It was here that the experience levels between the two teams became apparent as to say the first nine minutes of the game had been terrible for England would be a massive understatement. Despite the score reading 0-0 the West Germans had been utterly battering the English lines and Peter Shilton has had to act a number of times to keep his country in without losing a goal early on. Over on the bench, Greenwood sits there and ponders as just whatever is the matter with the team. Is it the hype? Pressure? Some weird force of nature or just the lack of experience of playing in a final compared to the Germans? He's unsure and during that time while he's musing on the situation, Bernd Schuster for the West Germans in the eleventh minute rips past through the English defence as he passing the ball up towards Horst Hrubesch who then wastes no time in shooting the ball into the back of the net in which Shilton for all his hard work so far is completely undone by that shot.

The large scoreboard inside the ground flashes up to show that West Germany is 1-0 up on the English and as much as it is a hard one for the latter to stomach, the truth is that West Germany have deserved this lead and now Ron Greenwood will have to mastermind a great escape to get England back into this game or face the wrath of the English public. The English try to frantically get things back on track but the Germans are not letting anything easy for the English and in the fifteenth minute, Hrubesch nearly scores again but his ball just goes over the bar. Nonetheless it is clear that the West Germans are clearly the ones looking all the more comfortable here with that early lead and with all the backing on them many have them down as winning it, it isn't hard to see why.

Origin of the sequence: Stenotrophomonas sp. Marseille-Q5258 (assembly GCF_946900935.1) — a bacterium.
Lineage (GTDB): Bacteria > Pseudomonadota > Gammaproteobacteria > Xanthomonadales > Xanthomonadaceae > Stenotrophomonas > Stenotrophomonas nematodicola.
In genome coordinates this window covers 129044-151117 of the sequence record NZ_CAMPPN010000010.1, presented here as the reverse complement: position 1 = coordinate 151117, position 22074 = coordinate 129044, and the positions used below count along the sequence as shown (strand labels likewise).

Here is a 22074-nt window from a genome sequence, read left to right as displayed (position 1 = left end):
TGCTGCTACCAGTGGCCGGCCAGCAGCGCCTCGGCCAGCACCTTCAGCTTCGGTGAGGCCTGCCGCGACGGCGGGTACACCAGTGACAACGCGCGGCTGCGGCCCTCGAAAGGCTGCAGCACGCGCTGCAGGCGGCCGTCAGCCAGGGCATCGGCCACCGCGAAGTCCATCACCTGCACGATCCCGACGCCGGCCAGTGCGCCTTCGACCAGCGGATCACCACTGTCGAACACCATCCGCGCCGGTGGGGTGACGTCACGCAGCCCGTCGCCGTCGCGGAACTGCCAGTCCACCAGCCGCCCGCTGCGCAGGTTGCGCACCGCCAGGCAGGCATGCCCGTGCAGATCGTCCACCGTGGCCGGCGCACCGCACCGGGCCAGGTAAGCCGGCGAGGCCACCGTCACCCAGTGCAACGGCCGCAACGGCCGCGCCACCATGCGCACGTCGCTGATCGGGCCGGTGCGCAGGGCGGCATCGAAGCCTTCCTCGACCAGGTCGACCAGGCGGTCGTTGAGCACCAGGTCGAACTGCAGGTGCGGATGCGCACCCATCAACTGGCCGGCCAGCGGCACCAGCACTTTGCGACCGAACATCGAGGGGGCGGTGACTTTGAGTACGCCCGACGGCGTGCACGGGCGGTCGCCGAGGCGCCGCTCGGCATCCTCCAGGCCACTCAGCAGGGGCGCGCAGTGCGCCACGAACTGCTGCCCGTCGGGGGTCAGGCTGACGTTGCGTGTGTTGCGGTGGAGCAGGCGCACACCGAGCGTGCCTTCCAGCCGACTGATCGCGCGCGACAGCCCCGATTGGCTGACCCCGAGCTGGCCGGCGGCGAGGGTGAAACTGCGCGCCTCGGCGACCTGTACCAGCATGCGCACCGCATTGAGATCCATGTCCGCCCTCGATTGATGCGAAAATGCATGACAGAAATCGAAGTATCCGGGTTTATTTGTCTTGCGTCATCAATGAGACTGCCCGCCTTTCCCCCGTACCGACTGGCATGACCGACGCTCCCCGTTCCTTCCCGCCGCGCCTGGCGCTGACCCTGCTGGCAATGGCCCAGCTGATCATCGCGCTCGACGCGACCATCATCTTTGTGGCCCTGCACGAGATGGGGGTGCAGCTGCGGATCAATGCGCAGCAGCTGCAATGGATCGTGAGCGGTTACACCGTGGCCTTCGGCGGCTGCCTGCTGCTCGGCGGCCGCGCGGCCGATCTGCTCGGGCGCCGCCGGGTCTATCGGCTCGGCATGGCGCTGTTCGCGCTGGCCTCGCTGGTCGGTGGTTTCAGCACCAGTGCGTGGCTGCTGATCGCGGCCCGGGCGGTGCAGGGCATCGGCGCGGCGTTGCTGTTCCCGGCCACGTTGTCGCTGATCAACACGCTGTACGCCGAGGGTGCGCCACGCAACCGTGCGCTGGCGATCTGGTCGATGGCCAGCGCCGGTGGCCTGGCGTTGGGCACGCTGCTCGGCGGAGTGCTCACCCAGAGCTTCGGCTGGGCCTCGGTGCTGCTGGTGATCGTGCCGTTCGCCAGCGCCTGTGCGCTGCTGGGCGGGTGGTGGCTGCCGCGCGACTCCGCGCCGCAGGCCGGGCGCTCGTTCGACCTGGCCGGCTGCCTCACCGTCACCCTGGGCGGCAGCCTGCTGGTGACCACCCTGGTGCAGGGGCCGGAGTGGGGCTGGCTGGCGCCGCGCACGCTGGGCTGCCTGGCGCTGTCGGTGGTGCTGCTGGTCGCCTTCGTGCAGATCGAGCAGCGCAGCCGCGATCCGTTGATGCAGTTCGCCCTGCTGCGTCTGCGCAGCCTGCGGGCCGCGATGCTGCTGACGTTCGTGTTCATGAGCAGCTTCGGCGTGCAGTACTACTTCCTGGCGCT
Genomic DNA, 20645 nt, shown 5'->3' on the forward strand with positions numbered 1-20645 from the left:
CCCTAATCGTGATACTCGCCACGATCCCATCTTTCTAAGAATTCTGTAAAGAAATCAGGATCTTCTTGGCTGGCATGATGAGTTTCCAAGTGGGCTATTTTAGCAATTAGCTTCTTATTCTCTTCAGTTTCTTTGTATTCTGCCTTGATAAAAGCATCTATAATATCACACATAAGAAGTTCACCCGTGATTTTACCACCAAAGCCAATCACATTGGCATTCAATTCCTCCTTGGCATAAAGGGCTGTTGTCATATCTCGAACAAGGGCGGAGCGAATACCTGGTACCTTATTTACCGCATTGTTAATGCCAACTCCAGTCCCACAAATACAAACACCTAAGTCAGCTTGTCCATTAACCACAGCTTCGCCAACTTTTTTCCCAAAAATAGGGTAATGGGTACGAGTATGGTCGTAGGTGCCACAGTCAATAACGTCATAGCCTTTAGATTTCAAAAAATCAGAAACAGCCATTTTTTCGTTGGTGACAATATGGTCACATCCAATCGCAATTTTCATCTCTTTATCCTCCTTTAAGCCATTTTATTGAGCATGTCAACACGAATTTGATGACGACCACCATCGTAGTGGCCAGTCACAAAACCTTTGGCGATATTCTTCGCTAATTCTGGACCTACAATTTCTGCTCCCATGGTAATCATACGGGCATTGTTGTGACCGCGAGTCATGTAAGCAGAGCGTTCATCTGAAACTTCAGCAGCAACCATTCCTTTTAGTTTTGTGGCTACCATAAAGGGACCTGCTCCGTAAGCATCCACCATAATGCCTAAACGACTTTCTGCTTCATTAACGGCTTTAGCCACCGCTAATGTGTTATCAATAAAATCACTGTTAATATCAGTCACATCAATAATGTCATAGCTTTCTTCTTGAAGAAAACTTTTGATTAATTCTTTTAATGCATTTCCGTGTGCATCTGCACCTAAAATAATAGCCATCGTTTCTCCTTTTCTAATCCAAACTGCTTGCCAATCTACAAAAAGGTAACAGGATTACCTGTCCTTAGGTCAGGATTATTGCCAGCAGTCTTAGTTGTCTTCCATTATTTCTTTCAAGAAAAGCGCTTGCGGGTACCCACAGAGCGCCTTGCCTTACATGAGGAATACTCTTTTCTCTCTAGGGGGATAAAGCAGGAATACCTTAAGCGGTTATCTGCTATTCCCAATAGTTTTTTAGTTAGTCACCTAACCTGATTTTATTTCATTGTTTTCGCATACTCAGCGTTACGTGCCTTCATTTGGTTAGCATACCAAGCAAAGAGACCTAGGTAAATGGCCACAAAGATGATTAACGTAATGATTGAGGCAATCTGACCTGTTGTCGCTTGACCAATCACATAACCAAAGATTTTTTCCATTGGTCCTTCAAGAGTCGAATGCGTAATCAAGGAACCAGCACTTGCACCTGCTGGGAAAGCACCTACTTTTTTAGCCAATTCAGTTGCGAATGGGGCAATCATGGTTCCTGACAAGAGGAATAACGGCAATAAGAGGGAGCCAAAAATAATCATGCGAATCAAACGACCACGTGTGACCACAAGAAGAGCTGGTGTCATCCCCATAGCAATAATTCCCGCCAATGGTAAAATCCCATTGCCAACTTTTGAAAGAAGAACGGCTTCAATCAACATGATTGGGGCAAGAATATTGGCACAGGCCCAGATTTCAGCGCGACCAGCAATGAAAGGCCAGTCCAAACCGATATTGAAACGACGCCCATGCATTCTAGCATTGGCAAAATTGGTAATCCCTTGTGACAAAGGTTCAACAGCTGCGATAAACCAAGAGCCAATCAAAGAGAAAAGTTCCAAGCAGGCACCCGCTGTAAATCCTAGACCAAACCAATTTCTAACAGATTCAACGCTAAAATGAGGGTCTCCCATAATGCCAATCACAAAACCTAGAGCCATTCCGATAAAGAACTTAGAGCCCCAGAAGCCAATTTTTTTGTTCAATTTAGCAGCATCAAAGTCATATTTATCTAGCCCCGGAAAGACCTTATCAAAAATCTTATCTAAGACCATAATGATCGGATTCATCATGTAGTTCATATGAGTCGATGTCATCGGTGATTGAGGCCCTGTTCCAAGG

Trying to get the ball during the first half
"Come on! Start playing!" Greenwood yells out to his players with one idea in mind he then cries out to them. "Get the ball up to Keegan!"

While that idea might seem like the most logical in which Keegan could do about nearly anything to create magic for England, so far though he has been nowhere to be seen in this game and as of a result, it is far from going well for England. Ron Greenwood could almost be absolutely sure of those English sports journalists all ready to start write up scathing things to say about what has been happening and honestly, who could blame them with what has happened so far. As it stands though, the best England could do was to go on damage control and try everything they could to prevent the Germans from scoring yet again. Another attempt from the West Germans comes about in the eighteenth minute in which Klaus Allofs has a great shot on target on goal to make it a second for West Germany but Shilton helps keep it at 1-0 with a brilliant save.